Scientists take close look at musical mind of St. Louis Symphony’s Robertson

Posted on: October 18, 2011

In Saturday’s (10/15) Post-Dispatch (Saint Louis), Sarah Bryan Miller writes, “David Robertson’s musical mind has made him a celebrated conductor here and abroad, as music director of the St. Louis Symphony Orchestra and as a guest elsewhere. Now it could help some distinguished local neurologists to better understand just how the human brain works when it comes to music. Three subjects—Robertson and two scientists—were tested, hooked up to brain imaging machinery and listening to the same music. The ways in which their brains reacted, as seen in color imaging, were very different: when the music was playing, Robertson’s lit up like a Christmas tree, far more vividly than those of the others, both music lovers but nonmusicians. ‘It’s a way of illustrating where the science is going,’ says Al Wiman, the St. Louis Science Center’s managing director for community engagement. The Science Center held a public event, ‘The Musical Brain of David Robertson,’ on Thursday night, to show just how different Robertson’s brain looks from two others. … Another research scientist involved in the study, Dr. Avi Snyder, cautions, ‘A three-subject experiment is completely invalid scientifically. It’s almost a stunt.’ Not quite, though. Snyder adds, ‘The contrast between the subjects was so stark that I’m convinced it’s a real finding.’ ”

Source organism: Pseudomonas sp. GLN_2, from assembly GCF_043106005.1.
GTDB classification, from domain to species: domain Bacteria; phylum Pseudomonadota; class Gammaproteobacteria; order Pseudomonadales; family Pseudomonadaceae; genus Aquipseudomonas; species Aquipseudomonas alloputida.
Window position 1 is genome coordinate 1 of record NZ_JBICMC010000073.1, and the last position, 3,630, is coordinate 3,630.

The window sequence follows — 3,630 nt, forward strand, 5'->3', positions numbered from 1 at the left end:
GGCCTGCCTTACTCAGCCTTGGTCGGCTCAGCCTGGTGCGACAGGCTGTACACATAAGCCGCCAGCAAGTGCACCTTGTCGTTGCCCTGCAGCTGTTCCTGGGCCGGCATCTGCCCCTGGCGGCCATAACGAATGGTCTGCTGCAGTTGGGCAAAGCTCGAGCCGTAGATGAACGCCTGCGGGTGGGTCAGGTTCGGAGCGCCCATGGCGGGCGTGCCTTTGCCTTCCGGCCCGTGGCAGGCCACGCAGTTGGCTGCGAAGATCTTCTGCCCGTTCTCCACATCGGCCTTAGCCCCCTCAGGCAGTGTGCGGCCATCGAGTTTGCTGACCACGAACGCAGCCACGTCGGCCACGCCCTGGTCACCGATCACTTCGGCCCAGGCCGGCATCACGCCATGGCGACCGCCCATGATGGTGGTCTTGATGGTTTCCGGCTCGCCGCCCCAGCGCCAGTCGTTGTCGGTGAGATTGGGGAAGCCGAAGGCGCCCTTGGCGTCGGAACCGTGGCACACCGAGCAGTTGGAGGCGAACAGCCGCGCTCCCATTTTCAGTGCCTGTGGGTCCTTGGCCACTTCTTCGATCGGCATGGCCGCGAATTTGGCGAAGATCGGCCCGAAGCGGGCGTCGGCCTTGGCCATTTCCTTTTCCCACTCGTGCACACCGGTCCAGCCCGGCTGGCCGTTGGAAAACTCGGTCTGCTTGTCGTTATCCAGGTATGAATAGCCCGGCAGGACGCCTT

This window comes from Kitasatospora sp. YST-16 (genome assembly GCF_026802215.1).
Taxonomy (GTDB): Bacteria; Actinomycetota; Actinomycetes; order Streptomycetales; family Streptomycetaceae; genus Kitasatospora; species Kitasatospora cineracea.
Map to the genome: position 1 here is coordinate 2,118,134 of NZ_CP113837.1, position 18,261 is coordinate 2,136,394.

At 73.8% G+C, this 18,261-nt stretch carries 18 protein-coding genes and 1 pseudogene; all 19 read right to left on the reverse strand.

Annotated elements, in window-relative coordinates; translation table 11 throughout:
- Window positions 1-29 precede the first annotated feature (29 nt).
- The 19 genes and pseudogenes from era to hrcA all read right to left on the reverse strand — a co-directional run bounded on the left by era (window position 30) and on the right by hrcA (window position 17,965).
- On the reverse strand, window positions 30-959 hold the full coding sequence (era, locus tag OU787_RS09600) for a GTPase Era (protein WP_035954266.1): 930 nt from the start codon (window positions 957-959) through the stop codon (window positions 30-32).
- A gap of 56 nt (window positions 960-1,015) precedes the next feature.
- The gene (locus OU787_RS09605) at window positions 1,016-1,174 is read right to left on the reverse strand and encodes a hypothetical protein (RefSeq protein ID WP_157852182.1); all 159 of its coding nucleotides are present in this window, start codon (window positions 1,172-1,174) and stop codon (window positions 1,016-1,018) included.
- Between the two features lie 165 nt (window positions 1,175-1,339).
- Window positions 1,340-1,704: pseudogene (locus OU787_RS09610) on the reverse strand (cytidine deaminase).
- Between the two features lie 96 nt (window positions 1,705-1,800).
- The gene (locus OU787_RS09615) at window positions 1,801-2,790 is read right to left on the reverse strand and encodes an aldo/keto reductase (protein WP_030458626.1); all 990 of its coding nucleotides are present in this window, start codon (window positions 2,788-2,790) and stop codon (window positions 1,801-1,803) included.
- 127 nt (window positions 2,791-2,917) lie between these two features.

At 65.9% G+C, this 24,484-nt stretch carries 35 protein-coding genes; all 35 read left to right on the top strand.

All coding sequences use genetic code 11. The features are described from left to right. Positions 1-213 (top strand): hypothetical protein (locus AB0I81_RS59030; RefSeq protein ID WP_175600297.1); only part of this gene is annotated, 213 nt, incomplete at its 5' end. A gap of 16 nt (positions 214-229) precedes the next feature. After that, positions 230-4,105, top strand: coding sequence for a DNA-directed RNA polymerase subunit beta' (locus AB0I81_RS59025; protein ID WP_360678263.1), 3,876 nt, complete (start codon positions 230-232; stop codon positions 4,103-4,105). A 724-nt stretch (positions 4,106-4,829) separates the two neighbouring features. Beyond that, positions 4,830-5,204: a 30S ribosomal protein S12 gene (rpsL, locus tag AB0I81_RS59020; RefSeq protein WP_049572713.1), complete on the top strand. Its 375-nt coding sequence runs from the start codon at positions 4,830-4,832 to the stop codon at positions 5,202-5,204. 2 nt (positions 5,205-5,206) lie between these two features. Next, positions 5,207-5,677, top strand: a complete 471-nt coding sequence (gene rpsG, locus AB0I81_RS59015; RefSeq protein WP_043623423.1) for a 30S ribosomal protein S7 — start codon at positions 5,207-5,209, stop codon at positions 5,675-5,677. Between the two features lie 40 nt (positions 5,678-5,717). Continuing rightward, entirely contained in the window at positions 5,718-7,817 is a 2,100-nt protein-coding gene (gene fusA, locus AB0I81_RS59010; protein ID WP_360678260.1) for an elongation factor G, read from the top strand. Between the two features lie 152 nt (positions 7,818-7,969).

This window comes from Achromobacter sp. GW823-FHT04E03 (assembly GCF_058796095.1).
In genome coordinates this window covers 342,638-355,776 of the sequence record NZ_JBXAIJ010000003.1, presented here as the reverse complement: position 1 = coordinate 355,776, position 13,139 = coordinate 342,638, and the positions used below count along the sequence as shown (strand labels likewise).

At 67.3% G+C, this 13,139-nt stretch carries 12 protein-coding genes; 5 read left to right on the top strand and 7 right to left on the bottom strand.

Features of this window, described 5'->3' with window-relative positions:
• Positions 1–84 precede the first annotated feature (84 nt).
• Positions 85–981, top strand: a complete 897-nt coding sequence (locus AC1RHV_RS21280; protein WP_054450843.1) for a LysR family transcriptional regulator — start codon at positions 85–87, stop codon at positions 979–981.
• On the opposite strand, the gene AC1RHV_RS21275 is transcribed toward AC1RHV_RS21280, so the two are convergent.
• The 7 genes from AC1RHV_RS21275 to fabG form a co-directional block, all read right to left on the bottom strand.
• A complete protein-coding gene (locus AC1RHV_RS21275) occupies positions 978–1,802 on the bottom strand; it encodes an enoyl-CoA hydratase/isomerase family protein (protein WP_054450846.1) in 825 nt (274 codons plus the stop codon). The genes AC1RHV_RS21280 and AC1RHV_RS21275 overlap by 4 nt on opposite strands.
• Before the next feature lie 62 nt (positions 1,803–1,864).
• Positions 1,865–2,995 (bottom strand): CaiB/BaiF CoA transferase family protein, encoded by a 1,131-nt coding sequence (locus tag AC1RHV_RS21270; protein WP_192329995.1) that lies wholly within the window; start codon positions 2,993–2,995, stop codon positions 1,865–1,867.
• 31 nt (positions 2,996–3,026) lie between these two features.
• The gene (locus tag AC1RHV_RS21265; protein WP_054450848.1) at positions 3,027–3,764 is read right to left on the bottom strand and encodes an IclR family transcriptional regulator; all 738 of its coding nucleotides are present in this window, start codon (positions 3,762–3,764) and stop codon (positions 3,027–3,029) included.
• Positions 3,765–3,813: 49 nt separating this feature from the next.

Posted October 18, 2011